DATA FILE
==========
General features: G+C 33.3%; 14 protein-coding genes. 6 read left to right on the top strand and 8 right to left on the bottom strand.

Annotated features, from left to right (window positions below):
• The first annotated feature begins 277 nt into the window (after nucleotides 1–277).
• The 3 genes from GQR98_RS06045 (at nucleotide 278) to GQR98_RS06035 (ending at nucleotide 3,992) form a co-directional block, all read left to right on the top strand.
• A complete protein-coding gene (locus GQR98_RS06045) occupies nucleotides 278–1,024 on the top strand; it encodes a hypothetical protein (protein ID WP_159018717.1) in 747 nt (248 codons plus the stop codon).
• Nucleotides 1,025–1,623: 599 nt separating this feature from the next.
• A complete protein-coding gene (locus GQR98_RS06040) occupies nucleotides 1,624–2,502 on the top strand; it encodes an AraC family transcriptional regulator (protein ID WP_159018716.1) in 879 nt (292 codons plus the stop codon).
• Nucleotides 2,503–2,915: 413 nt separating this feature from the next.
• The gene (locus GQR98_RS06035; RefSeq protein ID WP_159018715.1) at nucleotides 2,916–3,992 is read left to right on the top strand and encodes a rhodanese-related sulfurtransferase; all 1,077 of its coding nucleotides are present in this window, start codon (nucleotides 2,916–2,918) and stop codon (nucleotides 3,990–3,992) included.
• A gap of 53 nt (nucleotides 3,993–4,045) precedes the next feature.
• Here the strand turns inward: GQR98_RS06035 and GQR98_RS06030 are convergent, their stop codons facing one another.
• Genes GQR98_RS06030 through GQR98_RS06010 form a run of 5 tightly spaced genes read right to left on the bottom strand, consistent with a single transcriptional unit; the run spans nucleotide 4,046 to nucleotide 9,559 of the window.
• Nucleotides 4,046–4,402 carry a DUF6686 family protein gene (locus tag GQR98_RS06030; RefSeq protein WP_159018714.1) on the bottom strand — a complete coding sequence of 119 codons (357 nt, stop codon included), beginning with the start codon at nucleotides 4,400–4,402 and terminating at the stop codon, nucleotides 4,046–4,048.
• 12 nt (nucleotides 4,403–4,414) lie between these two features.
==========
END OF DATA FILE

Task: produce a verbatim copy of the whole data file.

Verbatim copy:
General features: G+C 33.3%; 14 protein-coding genes. 6 read left to right on the top strand and 8 right to left on the bottom strand.

Annotated features, from left to right (window positions below):
• The first annotated feature begins 277 nt into the window (after nucleotides 1–277).
• The 3 genes from GQR98_RS06045 (at nucleotide 278) to GQR98_RS06035 (ending at nucleotide 3,992) form a co-directional block, all read left to right on the top strand.
• A complete protein-coding gene (locus GQR98_RS06045) occupies nucleotides 278–1,024 on the top strand; it encodes a hypothetical protein (protein ID WP_159018717.1) in 747 nt (248 codons plus the stop codon).
• Nucleotides 1,025–1,623: 599 nt separating this feature from the next.
• A complete protein-coding gene (locus GQR98_RS06040) occupies nucleotides 1,624–2,502 on the top strand; it encodes an AraC family transcriptional regulator (protein ID WP_159018716.1) in 879 nt (292 codons plus the stop codon).
• Nucleotides 2,503–2,915: 413 nt separating this feature from the next.
• The gene (locus GQR98_RS06035; RefSeq protein ID WP_159018715.1) at nucleotides 2,916–3,992 is read left to right on the top strand and encodes a rhodanese-related sulfurtransferase; all 1,077 of its coding nucleotides are present in this window, start codon (nucleotides 2,916–2,918) and stop codon (nucleotides 3,990–3,992) included.
• A gap of 53 nt (nucleotides 3,993–4,045) precedes the next feature.
• Here the strand turns inward: GQR98_RS06035 and GQR98_RS06030 are convergent, their stop codons facing one another.
• Genes GQR98_RS06030 through GQR98_RS06010 form a run of 5 tightly spaced genes read right to left on the bottom strand, consistent with a single transcriptional unit; the run spans nucleotide 4,046 to nucleotide 9,559 of the window.
• Nucleotides 4,046–4,402 carry a DUF6686 family protein gene (locus tag GQR98_RS06030; RefSeq protein WP_159018714.1) on the bottom strand — a complete coding sequence of 119 codons (357 nt, stop codon included), beginning with the start codon at nucleotides 4,400–4,402 and terminating at the stop codon, nucleotides 4,046–4,048.
• 12 nt (nucleotides 4,403–4,414) lie between these two features.